A huge fire has killed at least 81 people in the Bangladeshi capital Dhaka, as flames spread through a historic, closely packed district of the city and fire crews struggled to bring it under control.
The blaze started in a single building in the Chawkbazar neighbourhood but very quickly spread to others as gas cylinders used for cooking exploded one after another.
Fire officials said many of the dead found themselves trapped in their homes by the rapid progress of the fire, while some pedestrians were also killed when the fire spread to cars trapped in the area’s narrow streets.
The death toll could yet rise further, with at least 50 more injured victims and of those at least nine critically burned.
As of Thursday afternoon, the blaze was mostly under control following more than 10 hours of frantic work from firefighters. Engines had struggled to reach the area through traffic that was busy at the time, hampering their efforts.
Mahfuz Riben, a control room official of the Fire Service and Civil Defence in Dhaka, said: “Our teams are working there but many of the recovered bodies are beyond recognition. Our people are using body bags to send them to the hospital morgue, this is a very difficult situation.”
One man whose shop was destroyed in the fire explained how quickly it spread as he narrowly escaped the blaze when he left to go to a pharmacy.
“When I was at the pharmacy I heard a big bang,” Haji Abdul Kader told the AFP news agency.
“I turned back and saw the whole street in flames. Flames were everywhere... I got burned and rushed to hospital.”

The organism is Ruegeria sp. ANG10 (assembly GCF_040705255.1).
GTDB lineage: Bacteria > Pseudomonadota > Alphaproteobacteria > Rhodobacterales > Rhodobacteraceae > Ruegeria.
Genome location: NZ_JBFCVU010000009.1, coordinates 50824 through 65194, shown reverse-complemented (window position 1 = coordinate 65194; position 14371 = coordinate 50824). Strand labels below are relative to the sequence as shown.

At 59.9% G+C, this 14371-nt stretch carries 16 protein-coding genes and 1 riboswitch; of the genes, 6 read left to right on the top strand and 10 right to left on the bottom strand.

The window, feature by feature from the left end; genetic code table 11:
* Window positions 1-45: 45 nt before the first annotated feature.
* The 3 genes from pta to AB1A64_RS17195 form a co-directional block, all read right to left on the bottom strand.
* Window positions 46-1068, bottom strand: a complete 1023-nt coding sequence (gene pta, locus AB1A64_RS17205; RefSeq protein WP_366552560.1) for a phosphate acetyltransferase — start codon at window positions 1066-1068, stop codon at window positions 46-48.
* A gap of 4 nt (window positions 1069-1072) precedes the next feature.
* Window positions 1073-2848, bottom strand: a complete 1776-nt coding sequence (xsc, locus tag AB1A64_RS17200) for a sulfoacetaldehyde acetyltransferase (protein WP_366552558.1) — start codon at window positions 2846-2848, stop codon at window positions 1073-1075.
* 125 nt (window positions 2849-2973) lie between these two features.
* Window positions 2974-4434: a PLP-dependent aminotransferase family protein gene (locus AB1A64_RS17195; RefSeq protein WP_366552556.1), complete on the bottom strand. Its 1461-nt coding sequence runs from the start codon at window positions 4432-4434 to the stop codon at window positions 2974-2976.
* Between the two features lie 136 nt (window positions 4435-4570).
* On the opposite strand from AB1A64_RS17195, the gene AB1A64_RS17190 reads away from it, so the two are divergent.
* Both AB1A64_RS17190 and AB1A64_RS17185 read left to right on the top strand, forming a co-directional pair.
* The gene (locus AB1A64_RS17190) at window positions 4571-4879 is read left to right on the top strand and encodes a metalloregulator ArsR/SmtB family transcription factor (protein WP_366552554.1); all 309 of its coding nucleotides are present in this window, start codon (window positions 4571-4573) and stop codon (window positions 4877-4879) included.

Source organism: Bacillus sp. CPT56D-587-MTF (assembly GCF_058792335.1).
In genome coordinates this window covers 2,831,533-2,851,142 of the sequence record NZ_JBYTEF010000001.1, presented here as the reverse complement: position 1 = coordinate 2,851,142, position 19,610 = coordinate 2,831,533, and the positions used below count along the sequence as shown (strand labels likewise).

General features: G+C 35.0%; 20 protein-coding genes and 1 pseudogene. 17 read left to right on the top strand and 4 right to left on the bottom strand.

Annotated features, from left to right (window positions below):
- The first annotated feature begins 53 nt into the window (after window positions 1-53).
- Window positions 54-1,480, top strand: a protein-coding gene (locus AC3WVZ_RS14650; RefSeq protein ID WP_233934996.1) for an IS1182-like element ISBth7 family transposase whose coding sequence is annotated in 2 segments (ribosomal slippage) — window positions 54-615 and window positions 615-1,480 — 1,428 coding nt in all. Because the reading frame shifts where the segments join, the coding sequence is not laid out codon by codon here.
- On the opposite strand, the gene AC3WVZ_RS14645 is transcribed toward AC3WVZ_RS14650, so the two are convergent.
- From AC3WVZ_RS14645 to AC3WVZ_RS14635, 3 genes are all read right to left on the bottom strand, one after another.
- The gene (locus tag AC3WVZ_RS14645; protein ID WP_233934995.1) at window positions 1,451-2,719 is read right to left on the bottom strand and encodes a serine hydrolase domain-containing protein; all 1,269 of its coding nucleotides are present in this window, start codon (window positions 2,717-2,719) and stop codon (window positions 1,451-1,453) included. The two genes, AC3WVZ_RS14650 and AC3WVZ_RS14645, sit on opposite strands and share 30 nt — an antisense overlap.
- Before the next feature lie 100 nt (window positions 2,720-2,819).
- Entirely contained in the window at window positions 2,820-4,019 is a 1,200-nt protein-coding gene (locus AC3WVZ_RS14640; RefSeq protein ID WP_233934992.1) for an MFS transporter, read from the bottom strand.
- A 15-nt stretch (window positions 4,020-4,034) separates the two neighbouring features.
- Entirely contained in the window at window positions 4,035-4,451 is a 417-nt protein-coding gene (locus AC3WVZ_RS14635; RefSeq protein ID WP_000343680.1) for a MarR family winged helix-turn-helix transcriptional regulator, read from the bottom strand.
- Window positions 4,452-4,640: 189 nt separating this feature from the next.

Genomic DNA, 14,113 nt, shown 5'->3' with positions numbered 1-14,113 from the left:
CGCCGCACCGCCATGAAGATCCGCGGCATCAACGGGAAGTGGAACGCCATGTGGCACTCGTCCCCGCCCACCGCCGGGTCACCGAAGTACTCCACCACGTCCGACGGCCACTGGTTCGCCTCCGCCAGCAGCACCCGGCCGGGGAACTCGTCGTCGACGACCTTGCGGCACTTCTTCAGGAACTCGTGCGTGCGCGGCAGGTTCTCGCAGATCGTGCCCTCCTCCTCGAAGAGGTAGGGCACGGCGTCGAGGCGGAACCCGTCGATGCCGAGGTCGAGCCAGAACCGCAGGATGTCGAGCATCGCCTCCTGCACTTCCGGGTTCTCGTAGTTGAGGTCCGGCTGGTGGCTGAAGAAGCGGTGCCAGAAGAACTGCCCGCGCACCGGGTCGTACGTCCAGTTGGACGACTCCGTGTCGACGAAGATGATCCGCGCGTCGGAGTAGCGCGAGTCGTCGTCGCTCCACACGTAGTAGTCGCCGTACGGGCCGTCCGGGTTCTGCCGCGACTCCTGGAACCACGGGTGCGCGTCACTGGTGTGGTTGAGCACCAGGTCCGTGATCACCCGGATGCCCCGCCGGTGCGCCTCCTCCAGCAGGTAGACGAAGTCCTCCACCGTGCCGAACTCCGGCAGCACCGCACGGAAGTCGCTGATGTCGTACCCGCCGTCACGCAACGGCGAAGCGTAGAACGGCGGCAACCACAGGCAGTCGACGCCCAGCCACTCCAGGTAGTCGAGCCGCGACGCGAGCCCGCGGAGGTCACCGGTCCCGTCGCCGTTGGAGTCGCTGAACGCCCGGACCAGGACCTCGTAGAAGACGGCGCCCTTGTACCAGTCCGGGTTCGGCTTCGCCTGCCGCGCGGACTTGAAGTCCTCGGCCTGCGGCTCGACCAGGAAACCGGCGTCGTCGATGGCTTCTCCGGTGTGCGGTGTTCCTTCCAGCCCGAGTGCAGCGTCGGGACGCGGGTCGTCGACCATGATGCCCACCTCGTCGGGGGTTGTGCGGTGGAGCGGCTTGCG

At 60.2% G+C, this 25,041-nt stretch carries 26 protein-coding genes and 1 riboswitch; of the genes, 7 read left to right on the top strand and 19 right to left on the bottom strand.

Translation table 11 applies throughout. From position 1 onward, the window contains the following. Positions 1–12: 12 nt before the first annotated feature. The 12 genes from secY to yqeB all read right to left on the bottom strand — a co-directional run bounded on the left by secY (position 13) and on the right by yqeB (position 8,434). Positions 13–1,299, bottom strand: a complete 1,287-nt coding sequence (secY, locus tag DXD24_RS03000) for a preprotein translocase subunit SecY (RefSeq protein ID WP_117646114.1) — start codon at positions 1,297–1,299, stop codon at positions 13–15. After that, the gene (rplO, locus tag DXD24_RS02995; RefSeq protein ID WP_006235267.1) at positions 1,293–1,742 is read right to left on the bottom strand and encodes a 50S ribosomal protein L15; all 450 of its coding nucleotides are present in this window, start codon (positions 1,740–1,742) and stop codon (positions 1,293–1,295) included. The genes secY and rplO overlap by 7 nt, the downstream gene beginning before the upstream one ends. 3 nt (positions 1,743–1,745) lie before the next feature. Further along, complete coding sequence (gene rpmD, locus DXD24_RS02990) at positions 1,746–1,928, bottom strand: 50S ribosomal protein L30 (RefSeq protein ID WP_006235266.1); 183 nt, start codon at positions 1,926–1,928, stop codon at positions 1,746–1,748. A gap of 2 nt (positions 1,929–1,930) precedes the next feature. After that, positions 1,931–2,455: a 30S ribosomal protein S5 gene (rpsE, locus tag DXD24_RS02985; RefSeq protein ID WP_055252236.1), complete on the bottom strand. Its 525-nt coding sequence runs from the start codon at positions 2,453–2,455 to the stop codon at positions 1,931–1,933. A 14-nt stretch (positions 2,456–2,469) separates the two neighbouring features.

The Chawkbazar area is crammed with buildings separated by narrow alleys. The neighbourhood is a mix of residential and commercial, with buildings that commonly have shops, restaurants or warehouses on the ground floors.
Many buildings are used both for residential and commercial purposes despite warnings of the potential for high fatalities from fires after one had killed at least 123 people in 2010. Authorities had promised to bring the buildings under regulations and remove chemical warehouses from among the residential buildings.
The district dates back to the Mughal era 400 years ago, and is famous for selling traditional goods each year for people to celebrate iftar, when the daily fast is broken during Ramadan.
A government eviction drive in Chawkbazar and other areas of Old Dhaka was met with protests last May right before Eid, the beginning of Ramadan, by business owners and residents.
Dr Md Manjur Morshed, an urban planning professor at Khulna University, said government regulations are routinely flouted in the district. “This is a historic area with a distinct culture,” he said. “They are not really abiding by the government’s rules.”
Additional reporting by AP
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